In interviews with E:60 reporter Lisa Salters, Detroit Lions wide receiver Calvin Johnson revealed himself to be thoughtful, modest, caring, and affable, with an endearing ability to laugh at himself.
But those qualities emerged only after Salters broke through the shyness that has kept Johnson’s off-field profile far below his mythical on-field profile as “Megatron”.
They weren’t total strangers. She had met him several years ago when she covered a Georgia Tech-Notre Dame game - he was 20 - and she reminded him of that. A shared memory broke the ice.
Salters lives in Atlanta, where Johnson makes his home in the off-season. They chatted about local neighborhoods, parks and restaurants. The ice began to melt.
“I like to find some common ground and go from there,” Salters says. “When people are shy the best thing you can do is make them feel comfortable.”
Turned out Johnson played the “Michael Jackson Experience” on his Ninetendo Wii. Ditto Salters. By now the ice was a puddle.
On camera, Salters’ manner was conversational and playful.
“My nature is to tease guys - he saw that,” Salters recalled. “I wanted it to be fun, more like hanging out than an interview.
“If you have notes in your hand, and you’re reading the questions, one by one, that’s not how people talk. My style is conversational, and if a subject veers on a tangent it can lead to material that doesn’t get used, but that’s how conversations go with most people.”
Salters has a rule of thumb: “Share a bit about yourself.”
In an interview with Eagles running back LeSean McCoy that has yet to run, McCoy spoke haltingly about his grandmother’s fatal battle with ALS (Lou Gehrig’s Disease). Salters mentioned that the mother of one of her close friends also was stricken with ALS, with the same symptoms.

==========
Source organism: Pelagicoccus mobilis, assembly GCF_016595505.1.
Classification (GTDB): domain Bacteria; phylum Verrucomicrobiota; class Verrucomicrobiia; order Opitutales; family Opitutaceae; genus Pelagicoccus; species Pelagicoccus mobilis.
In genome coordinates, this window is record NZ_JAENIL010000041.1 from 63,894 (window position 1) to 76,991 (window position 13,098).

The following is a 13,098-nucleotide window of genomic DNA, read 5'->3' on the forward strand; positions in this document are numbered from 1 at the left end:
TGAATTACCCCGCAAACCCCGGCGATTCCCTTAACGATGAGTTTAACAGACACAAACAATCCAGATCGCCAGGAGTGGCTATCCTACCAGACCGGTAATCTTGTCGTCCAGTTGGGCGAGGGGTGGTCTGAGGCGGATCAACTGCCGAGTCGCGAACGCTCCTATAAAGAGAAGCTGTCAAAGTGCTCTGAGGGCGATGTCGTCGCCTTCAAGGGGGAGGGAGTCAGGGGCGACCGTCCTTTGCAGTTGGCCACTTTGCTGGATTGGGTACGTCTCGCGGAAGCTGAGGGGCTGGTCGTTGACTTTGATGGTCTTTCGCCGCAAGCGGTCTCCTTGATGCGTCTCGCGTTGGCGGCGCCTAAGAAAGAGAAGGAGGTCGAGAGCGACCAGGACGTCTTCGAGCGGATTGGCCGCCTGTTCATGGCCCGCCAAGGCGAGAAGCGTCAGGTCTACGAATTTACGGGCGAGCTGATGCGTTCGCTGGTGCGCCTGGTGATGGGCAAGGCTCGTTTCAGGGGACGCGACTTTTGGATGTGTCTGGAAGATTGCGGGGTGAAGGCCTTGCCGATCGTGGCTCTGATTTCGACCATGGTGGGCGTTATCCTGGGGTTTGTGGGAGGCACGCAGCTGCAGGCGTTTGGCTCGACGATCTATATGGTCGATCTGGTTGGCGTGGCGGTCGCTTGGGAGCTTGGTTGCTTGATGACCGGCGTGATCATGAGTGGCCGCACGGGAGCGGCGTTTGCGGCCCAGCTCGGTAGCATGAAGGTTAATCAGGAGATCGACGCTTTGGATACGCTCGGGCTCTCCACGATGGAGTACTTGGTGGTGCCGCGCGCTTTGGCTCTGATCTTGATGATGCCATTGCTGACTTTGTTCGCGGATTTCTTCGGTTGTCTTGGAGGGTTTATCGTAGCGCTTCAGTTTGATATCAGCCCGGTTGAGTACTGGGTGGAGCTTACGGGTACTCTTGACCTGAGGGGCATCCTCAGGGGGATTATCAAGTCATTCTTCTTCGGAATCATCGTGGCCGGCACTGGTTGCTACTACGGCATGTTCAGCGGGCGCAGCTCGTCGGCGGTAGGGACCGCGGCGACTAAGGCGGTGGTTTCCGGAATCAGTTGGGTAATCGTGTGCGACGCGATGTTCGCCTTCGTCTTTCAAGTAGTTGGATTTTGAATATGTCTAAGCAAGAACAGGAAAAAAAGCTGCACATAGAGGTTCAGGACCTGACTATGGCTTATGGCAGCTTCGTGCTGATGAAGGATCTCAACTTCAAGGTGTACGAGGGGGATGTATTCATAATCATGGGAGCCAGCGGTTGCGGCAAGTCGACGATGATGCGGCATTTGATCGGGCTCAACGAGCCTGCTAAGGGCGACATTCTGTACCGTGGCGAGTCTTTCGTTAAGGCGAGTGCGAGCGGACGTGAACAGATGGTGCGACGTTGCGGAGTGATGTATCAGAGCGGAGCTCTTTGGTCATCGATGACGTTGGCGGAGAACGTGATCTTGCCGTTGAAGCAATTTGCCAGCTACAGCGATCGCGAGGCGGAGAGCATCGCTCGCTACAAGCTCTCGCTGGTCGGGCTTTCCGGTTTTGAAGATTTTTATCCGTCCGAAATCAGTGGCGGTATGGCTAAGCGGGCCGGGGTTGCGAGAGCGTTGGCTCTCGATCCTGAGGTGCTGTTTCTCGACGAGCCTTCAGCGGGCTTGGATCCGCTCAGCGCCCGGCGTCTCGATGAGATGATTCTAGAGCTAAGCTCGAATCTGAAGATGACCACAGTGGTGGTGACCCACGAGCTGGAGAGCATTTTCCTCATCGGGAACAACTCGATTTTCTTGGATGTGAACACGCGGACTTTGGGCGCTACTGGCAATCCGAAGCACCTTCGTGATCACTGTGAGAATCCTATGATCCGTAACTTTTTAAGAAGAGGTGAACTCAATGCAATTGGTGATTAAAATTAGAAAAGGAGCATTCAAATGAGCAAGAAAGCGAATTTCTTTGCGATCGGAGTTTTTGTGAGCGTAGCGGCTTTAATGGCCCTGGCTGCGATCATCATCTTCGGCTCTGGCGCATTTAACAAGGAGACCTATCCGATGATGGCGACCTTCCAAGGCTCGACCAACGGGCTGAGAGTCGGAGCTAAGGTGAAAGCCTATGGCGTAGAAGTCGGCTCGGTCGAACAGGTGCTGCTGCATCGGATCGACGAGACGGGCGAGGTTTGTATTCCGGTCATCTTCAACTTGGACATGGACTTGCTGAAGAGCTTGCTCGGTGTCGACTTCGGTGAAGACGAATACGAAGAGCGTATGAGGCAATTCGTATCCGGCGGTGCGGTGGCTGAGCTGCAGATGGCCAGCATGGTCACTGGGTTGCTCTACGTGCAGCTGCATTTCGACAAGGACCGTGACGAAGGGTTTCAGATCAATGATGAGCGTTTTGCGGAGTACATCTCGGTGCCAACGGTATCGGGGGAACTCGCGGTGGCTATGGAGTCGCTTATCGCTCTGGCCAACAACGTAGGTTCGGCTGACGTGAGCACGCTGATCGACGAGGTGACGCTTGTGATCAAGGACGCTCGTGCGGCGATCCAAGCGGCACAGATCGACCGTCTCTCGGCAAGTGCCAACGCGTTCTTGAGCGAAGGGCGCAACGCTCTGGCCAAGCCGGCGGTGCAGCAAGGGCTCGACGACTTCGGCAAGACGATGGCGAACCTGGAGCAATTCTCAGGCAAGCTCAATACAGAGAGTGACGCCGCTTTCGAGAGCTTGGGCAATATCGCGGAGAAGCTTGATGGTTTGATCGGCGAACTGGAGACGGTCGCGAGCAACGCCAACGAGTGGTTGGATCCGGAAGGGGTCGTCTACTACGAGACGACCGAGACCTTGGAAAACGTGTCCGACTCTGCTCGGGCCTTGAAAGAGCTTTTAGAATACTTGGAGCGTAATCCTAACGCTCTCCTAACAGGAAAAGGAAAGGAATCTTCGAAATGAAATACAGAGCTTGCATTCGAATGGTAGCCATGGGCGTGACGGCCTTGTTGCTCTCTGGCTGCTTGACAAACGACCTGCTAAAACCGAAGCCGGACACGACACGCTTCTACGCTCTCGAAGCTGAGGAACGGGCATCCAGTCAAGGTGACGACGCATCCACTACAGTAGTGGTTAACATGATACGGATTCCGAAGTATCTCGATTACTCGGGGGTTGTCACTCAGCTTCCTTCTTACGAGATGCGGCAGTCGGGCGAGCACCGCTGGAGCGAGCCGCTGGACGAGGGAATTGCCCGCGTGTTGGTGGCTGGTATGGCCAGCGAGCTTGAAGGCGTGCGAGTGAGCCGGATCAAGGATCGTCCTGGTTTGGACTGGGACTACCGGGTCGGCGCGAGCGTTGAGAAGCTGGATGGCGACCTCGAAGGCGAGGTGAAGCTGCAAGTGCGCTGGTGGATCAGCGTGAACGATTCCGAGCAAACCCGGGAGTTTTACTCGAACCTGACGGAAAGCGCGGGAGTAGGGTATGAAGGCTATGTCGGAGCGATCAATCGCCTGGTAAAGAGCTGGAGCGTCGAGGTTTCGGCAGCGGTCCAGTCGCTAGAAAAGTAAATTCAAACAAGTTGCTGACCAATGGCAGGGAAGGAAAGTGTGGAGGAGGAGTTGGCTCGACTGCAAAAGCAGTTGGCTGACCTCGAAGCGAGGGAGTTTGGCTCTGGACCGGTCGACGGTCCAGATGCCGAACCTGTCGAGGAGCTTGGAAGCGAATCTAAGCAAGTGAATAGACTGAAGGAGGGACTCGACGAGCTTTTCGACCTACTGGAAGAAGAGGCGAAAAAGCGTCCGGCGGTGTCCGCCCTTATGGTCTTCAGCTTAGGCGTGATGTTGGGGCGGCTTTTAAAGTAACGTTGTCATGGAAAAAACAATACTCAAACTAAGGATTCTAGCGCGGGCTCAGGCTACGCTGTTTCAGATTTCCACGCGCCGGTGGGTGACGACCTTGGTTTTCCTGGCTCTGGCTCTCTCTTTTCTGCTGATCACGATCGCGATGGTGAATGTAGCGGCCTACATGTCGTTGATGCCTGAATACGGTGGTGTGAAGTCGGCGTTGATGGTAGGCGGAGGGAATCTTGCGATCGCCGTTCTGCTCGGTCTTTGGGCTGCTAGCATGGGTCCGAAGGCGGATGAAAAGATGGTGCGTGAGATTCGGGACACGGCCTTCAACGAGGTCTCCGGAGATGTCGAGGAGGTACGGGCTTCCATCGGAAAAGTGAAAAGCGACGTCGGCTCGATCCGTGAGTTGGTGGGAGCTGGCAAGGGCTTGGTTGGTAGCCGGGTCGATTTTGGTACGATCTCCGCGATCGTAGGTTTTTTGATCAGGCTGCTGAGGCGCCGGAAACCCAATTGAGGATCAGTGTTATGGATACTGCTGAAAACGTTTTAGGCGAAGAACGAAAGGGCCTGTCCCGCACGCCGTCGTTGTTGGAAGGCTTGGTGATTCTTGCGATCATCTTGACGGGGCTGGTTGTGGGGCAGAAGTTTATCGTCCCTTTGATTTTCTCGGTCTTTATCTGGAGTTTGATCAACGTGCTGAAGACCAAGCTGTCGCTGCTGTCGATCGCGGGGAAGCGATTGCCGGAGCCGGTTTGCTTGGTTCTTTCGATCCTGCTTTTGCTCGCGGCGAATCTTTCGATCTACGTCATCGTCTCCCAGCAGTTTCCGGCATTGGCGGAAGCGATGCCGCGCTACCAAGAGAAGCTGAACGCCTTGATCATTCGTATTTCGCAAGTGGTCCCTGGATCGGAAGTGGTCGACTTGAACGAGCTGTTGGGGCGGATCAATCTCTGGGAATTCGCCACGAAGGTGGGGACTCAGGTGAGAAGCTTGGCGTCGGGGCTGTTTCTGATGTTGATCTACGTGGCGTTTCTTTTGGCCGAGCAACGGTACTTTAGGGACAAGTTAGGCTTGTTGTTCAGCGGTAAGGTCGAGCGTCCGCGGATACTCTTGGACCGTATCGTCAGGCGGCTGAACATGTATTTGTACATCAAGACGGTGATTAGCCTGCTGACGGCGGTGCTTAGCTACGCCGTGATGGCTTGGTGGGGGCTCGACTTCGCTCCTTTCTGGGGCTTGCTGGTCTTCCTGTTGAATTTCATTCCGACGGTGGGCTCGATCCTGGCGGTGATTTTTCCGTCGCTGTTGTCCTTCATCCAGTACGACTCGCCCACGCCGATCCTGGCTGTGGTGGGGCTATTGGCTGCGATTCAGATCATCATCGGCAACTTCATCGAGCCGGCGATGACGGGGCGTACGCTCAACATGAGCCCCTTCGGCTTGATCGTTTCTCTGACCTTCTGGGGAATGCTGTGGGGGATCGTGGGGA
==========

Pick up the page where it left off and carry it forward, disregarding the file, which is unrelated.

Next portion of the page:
“The interview went from him telling his story to him helping me help my friend,” she recalled. “He opened up more, absolutely.”
As McCoy opened up he became more emotional.
“I could see LeSean feeling self-conscious and having a hard time controlling his emotions,” Salters recalled. “Once he went back to her illness and death he was really upset - even though it was two years ago he was upset all over again.
As a second rule of thumb, Salters recommends empathy.
“You have to show that you care about them, too,” she said. “You’re asking them to be personal and honest and to be very real. You have to show that you’re hearing them, and you’re feeling with them.
“When they’re telling me something I’m feeling exactly what they’er feeling, as much as they give me. I end up walking out emotionally drained, too. You don’t want to tell somebody something personal and not feel they are impacted.
“It’s kind of like being a psychiatrist. You have to make them feel safe like a psychiatrist does. The environment has to be non-judgmental and safe. Nobody will share unless they feel safe. If they feel like you are a million miles away, not really serious or trying to get to dinner, you’re not going to get anywhere.”
Posted by Steve Marantz, September 6, 2012